[avatar user=”admin” size=”thumbnail” align=”left” link=”https://www.linkedin.com/in/paullima/” target=”_blank”]Paul Lima [/avatar]
1. Start with the customer and use a methodology that mirrors your customer journey
Since just about everyone has had both positive and negative digital experiences, consumers know enough to know when a digital experience doesn’t meet their expectations. I’ve had customers try and justify that, since they are in a business that might not be an e-commerce business, the notion of digital transformation doesn’t apply and customers will give them “a pass.” Not true!
When engaging with brands through digital channels, every industry is in play. Begin with the customer in mind and map their customer journey as it relates to your funnel to Acquire > Convert > Engage > Retain and Recover. Each of these areas has a series of digital metrics, a few of which will become Key Performance Indicators.
This model should become your digital analytics design. We call it a Solutions Design Reference and we have templates that we can share to help you accelerate your deployment of Adobe Analytics, Google Analytics, AT Internet, or any of the other major digital analytics tools.
2. Use personas
Marketing Personas are representative segments of meaningful differences that require a different
marketing message and offering. Use templates from HubSpot or Smart Insights to develop those if you haven’t already. It’s a fun process.
For example, our principle persona is “Valerie Trooper,” a Digital Marketing Director at a firm on the Russell 2000 Index who serves as a digital marketing visionary within her organization. We’ve mapped out the marketing messages she needs to hear, her pain points, and the offerings that can meet her needs.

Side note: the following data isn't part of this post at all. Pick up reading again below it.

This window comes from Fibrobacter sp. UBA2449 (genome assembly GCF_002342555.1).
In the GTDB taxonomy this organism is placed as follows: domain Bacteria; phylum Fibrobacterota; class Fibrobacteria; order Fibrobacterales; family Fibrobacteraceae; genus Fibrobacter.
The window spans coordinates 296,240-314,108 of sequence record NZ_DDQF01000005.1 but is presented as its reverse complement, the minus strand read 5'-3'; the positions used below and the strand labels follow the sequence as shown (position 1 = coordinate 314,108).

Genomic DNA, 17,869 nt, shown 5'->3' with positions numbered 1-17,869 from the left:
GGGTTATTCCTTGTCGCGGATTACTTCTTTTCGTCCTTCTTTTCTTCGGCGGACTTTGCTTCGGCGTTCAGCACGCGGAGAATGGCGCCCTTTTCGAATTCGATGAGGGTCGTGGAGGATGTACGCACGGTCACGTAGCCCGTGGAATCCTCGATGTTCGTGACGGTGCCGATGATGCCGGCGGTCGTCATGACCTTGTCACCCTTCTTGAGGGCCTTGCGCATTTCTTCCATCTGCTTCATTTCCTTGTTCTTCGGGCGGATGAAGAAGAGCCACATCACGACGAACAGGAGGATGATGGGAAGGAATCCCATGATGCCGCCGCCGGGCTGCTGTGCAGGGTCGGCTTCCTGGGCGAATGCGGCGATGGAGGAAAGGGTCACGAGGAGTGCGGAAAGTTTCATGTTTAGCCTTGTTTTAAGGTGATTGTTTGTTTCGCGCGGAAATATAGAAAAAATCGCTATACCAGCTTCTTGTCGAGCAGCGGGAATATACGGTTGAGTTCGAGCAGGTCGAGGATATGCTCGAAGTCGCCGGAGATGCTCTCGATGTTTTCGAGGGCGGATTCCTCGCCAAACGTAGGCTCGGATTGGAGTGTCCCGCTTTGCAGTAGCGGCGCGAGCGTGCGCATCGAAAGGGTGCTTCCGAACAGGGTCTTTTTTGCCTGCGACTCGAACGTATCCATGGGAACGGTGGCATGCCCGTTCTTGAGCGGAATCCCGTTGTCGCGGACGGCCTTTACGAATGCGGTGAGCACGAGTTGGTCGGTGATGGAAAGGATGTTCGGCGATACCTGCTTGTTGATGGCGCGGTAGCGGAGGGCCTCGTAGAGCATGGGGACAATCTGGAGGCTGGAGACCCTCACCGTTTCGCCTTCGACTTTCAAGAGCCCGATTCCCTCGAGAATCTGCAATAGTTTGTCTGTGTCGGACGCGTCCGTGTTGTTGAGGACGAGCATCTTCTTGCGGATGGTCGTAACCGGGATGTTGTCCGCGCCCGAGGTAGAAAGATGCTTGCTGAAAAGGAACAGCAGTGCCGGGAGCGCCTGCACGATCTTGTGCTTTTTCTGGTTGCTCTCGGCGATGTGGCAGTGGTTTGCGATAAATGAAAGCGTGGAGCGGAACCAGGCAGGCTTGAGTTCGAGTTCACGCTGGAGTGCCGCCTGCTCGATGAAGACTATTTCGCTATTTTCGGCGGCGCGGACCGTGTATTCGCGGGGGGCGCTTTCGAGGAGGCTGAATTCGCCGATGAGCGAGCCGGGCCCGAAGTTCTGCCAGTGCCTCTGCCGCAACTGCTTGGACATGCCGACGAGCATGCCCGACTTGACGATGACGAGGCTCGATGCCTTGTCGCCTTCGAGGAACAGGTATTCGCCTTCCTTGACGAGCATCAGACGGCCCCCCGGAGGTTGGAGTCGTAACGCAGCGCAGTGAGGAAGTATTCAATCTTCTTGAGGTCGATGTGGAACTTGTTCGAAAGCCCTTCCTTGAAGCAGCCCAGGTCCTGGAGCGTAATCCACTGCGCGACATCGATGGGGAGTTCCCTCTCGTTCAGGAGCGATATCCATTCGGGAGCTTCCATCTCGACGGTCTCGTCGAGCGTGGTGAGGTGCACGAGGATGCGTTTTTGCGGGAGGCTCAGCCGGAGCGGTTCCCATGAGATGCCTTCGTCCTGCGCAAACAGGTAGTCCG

These customer segments will undergo their buyer and customer journeys with very different beliefs, actions and needs. Use the “think, feel, do” model to meet them at each touchpoint or download the SmartInsights guide here.
3. Define the Key Business Objectives for the overall business and then for each stakeholder group
Starting with the owner of the Profit and Loss statement, it’s important to gain consensus on the organization’s business objectives. From there you can harness the power of digital. Think about the digital objectives with that end-point in mind.
From there consider what each stakeholder group may need. Marketing, Sales and Operational teams need to acquire, convert and retain customers. Don’t forget about HR, they need to recruit and believe it or not, the legal team may need to keep an eye on the cookie policies, and IT may partner with them to evaluate fraud and intrusion detection. It’s a team sport!
4. Distinguish between Key Performance Indicators and metrics
Marketers are drowning in data. Distinguish between what activities drive the business and what supports them. As a general rule of thumb, each stakeholder should not have more than 7 KPIs. Of those 7, 3 should be common to the organization and up to 4 should be directly tied to their department/objective.
5. Create dashboards for each stakeholder group